With the season winding down, Ariel Pacheco takes a look at how the play-in tournament is shaping up in the Western Conference.

Ariel Pacheco

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With the regular season’s end in sight, teams are making their last push to make the playoffs in what has been a condensed season. But the new play-in tournament is providing more teams than ever a chance at a coveted playoff spot.

Here is what the new play-in tournament will look like: Teams that finish with the Nos 7 and 8 seeds will face off against each other. The winner of this game will be No. 7. The Nos. 9 and 10 seeds will also play and the winner will play the loser of the first game. The winner of this game will be the No. 8 seed. 

The play-in tournament provides intrigue and adds pressure on teams in both conferences to finish in the top six and avoid the play-in altogether. The Western Conference, in particular, is shaping up to have a rather exciting finish. There are a number of teams who could find themselves fighting for their playoff lives in this year’s tournament – all below in tiers.

Teams Likely To Avoid Play-In

Portland Trail Blazers (32-24)
Games Left: 16
Home Games Left: 8
Games Against Teams Over .500: 12
Games Against West: 11

The Trail Blazers are currently the sixth seed in the West meaning, for now, they are safe from the play-in tournament. However, they are just two games above the Mavericks from possibly dropping down a place. They’re the team most likely to secure that sixth seed because they have more talent than the teams below them – hello, Dame – and they also have an elite offense. However, the defensive concerns are very real and if they were to slip, it would likely be because of their struggles on that side of the ball.

Likely Play-In Teams

Dallas Mavericks

Games Left: 16
Home Games Left: 9
Games Against Teams Over .500: 5
Games Against West: 8

On paper, the Mavs have a really easy schedule as the season winds down. They have just five games against teams over .500 and two against the Los Angeles Lakers, who may be without their two stars for those games. However, they are just 10-12 this season against sub .500 teams and are coming off a disappointing loss to the Sacramento Kings. There’s still a pretty good chance they get the sixth seed and avoid the play-in, but it also wouldn’t be surprising to see them in it as well.

Memphis Grizzlies
Games Left: 17
Home Games Left: 7
Games Against Teams Over .500: 8
Games Against West: 12

The Grizzlies are often overlooked, but they are about as well-coached as any other team in the NBA. It is likely they will be in the play-in game, but don’t be surprised if they are able to sneak into the sixth seed. They lost last year’s play-in game in the Bubble to the Blazers, so they do have experience in this type of setting. They may be getting Jaren Jackson Jr. back soon which should help.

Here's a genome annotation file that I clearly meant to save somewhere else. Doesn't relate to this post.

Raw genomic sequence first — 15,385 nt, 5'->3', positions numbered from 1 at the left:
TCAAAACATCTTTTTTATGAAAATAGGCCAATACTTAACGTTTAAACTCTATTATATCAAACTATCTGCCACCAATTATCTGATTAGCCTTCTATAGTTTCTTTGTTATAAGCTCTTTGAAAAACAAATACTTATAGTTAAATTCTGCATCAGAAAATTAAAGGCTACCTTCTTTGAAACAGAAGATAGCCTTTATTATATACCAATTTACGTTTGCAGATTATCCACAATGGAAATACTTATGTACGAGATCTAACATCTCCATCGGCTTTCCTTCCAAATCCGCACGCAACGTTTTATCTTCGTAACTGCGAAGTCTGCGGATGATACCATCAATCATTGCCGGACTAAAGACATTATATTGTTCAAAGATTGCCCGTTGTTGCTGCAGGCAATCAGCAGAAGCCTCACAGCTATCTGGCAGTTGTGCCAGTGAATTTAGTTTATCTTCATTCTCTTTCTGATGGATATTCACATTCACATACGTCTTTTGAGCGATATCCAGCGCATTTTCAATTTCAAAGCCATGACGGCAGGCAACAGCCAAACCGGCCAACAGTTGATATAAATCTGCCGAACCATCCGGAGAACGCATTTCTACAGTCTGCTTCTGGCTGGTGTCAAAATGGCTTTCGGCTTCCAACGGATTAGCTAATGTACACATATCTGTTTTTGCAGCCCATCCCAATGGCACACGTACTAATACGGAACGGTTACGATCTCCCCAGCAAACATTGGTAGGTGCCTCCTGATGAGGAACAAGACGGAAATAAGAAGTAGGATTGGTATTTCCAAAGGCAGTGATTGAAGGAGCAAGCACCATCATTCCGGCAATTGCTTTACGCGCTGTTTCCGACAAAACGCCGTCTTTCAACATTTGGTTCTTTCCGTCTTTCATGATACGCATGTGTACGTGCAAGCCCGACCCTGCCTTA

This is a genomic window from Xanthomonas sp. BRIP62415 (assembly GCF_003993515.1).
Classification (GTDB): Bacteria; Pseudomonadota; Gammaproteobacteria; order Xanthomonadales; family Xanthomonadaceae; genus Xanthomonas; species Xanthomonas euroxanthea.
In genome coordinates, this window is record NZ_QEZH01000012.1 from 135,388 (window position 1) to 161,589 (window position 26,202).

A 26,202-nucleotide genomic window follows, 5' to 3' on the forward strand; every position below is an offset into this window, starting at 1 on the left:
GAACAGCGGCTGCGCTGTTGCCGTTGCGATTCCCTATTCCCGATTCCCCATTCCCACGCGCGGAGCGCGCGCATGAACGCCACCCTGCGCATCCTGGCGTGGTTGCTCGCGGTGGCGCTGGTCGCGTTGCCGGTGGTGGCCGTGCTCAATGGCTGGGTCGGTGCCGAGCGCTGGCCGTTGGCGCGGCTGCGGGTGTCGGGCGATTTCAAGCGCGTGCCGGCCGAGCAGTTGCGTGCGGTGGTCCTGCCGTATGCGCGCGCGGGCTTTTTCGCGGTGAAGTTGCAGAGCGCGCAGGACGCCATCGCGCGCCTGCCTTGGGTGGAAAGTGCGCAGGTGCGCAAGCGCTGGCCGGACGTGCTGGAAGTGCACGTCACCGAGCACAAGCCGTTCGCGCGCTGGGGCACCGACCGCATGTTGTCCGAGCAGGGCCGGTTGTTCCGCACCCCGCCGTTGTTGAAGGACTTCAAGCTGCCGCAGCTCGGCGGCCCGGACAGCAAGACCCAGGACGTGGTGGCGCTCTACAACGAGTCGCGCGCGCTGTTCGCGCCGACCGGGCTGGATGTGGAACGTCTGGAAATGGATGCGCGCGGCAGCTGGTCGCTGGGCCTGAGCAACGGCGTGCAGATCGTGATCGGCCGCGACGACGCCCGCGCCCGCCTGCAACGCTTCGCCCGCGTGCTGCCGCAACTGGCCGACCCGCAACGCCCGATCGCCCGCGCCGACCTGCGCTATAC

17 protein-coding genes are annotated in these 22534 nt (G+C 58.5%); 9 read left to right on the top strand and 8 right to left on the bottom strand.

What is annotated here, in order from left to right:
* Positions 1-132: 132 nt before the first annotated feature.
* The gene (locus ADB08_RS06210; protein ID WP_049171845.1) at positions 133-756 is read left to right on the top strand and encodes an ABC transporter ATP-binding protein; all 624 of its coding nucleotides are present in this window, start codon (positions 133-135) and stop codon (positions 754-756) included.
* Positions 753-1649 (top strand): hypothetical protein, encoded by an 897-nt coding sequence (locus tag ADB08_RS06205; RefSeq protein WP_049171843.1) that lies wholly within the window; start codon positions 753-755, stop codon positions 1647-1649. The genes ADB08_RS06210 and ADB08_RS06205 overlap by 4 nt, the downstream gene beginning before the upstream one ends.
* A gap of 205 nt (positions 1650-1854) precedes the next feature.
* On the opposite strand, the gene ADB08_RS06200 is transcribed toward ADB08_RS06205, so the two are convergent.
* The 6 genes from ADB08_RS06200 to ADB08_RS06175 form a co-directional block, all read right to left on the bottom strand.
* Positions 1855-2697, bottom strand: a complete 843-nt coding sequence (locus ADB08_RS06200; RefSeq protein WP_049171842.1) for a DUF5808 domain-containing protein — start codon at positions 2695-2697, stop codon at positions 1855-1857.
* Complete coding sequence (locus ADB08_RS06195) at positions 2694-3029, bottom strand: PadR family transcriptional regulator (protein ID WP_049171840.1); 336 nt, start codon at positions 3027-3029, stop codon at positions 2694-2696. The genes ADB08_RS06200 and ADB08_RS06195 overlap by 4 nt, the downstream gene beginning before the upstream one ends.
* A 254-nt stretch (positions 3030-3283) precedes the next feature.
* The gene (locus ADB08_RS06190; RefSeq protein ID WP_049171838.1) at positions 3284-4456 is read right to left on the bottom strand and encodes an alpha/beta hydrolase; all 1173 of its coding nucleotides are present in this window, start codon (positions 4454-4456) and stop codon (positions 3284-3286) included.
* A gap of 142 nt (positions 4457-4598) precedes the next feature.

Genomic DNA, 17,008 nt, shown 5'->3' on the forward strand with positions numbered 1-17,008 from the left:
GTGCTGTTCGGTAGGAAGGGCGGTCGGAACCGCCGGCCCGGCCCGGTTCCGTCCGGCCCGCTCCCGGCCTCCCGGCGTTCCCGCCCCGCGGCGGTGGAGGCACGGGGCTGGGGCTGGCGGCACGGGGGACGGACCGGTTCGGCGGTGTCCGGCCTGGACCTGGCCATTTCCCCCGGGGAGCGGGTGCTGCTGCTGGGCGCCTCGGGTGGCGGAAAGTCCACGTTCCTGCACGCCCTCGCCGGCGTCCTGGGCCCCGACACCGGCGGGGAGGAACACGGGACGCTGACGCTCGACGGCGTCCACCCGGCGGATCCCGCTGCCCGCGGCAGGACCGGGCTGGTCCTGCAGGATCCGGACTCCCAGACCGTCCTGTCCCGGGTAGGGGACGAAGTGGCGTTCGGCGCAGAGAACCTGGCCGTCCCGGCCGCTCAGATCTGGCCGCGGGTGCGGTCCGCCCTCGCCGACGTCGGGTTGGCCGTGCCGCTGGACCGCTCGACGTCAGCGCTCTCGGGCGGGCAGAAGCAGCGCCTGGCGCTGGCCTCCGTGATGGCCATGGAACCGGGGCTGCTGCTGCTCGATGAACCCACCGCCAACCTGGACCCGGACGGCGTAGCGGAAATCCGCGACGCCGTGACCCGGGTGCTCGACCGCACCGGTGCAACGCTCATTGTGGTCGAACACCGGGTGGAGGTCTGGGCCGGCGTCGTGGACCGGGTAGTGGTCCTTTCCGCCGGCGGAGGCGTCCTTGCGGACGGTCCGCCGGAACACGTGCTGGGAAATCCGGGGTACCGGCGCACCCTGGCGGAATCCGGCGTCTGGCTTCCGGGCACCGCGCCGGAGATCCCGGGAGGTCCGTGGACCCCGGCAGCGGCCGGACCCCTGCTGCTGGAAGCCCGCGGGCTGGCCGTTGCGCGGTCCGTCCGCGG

Golden State Warriors
Games Left: 15
Home Games Left: 9
Games Against Teams Over .500: 6
Games Against West: 13

The Warriors are getting just other-worldly performances from Stephen Curry on an almost nightly basis at this point. However, they continue to struggle to win games, in large part due to the struggles when he sits on the bench. Their schedule is pretty light to close the season, which bolsters their chances. The talent on this team isn’t great, but Curry’s play should be enough to get them in the play-in tournament. 

San Antonio Spurs
Games Left: 17
Home Games Left: 6
Games Against Teams Over .500: 12
Games Against West: 7

The Spurs have struggled of late, especially after the All-Star break. Their defense has dropped off badly, but if there’s any reason to be positive, it’s that they are still coached by Gregg Popovich and their young guys continue to show improvement. They have been really good on the road this season and a majority of their games are on the road. It won’t be easy, but the Spurs should find themselves in the play-in tournament.

Outside Looking In

New Orleans Pelicans
Games Left: 15
Home Games Left: 6
Games Against Teams Over .500: 9
Games Against West: 11

The Pelicans have been hit with the injury bug of late, but their inconsistent play this season continues to be a huge problem. Their defense continues to bleed three-pointers and while point Zion Williamson has worked, there just isn’t enough shooting to maximize him just yet. It seems unlikely the Pelicans make a late-season run to the play-in game.

Sacramento Kings

Games Left: 15
Home Games Left: 8
Games Against Teams Over .500: 8
Games Against West: 14

The Kings are the least likely team to make the play-in tournament. Their defense is still problematic and they just recently ended their 9-game losing streak. It’ll take a huge late-season push and the Kings just haven’t shown that they are capable of putting it all together for a long enough stretch.